Interim Liberal leader Bob Rae, seen here at a speech in Toronto March 31, is considering a run at the permanent party leadership, if the party's rules allow him to run. (Nathan Denette/Canadian Press)

Liberal Party brass will meet in Ottawa this weekend to establish rules for selecting a new leader.

About 30 directors from the national board will gather behind closed doors to hammer out guidelines and discuss the implementation of constitutional changes that stem from January’s biennial convention.

It’s expected that if new rules allow interim leader Bob Rae to run, he would be required to step down from his post by the end of June. New Brunswick MP Dominic LeBlanc is considered a potential interim leader to replace Rae if he enters the race to become the party’s permanent boss.

The convention to select a new leader will take place between March and June 2013, but details have not yet been finalized.

Potential leadership contenders include former Toronto MPs Gerard Kennedy and Martha Hall Findlay, Ottawa MP David McGuinty and astronaut-turned Montreal MP Marc Garneau.

David Bertschi, who waged an unsuccessful bid to represent the Ottawa-Orleans riding under the Liberal banner last election, is also considering a run.

Rae, 64, has remained coy on whether he’ll enter the race. In a recent interview with a Summerside, P.E.I. newspaper, he said he’ll wait to see what the new rules are before making a decision.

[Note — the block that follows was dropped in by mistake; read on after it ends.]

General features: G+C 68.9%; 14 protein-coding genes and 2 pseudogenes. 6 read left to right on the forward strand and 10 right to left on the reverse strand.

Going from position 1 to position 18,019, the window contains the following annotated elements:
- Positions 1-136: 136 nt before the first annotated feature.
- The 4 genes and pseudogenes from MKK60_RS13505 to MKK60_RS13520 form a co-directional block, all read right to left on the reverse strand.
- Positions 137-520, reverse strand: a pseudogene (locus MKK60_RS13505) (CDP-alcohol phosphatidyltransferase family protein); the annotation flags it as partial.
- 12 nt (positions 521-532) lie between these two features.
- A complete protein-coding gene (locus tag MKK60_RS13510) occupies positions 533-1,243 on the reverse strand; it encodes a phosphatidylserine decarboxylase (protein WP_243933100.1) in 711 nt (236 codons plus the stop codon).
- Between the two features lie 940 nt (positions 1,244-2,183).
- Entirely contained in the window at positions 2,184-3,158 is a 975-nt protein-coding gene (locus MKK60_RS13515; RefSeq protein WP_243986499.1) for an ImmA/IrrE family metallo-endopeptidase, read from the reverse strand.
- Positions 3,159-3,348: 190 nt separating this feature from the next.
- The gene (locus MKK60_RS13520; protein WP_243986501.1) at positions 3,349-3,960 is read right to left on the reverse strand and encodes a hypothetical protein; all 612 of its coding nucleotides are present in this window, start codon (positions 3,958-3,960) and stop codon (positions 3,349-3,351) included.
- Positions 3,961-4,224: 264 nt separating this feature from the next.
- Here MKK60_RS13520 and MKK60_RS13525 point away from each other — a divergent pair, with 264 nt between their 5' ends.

"The party is going to have to decide what the rules are and if they say they’re going to take the limitation on the interim leader then, obviously, I’ve got a decision to make," he told the Pioneer-Journal. "Arlene and I will make that decision once the party’s made up its mind. There’s going to be a contest for the leadership. It’s not going to be a coronation for the leadership. It’s going to be a very competitive, open race. I’m just waiting to hear whether or not I’m allowed to participate in it."

The Conservatives, meanwhile, have wasted no time launching ads attacking Rae’s record when he served as Ontario NDP premier from 1990-1995.

"Bob Rae refuses to rule out his intention to seek the full-time leadership of his party. But everyone knows he wants to be prime minister," said Conservative Party director of communications Fred DeLorey in an email. "We believe Canadians have a right to know the record of someone who wants to be their prime minister. For Bob Rae, it’s a proven record of failure while he was premier of Ontario."

The NDP insists it’s focusing on the real opponent: Stephen Harper and the Conservatives.

"It’s up to the Liberals to figure out what they are going to do. It won’t change anything for the NDP, since as Official Opposition, our focus is to stand up to Stephen Harper’s Conservatives and offer Canadians a clear alternative in the next election," NDP principal secretary Karl Belanger told CBC News.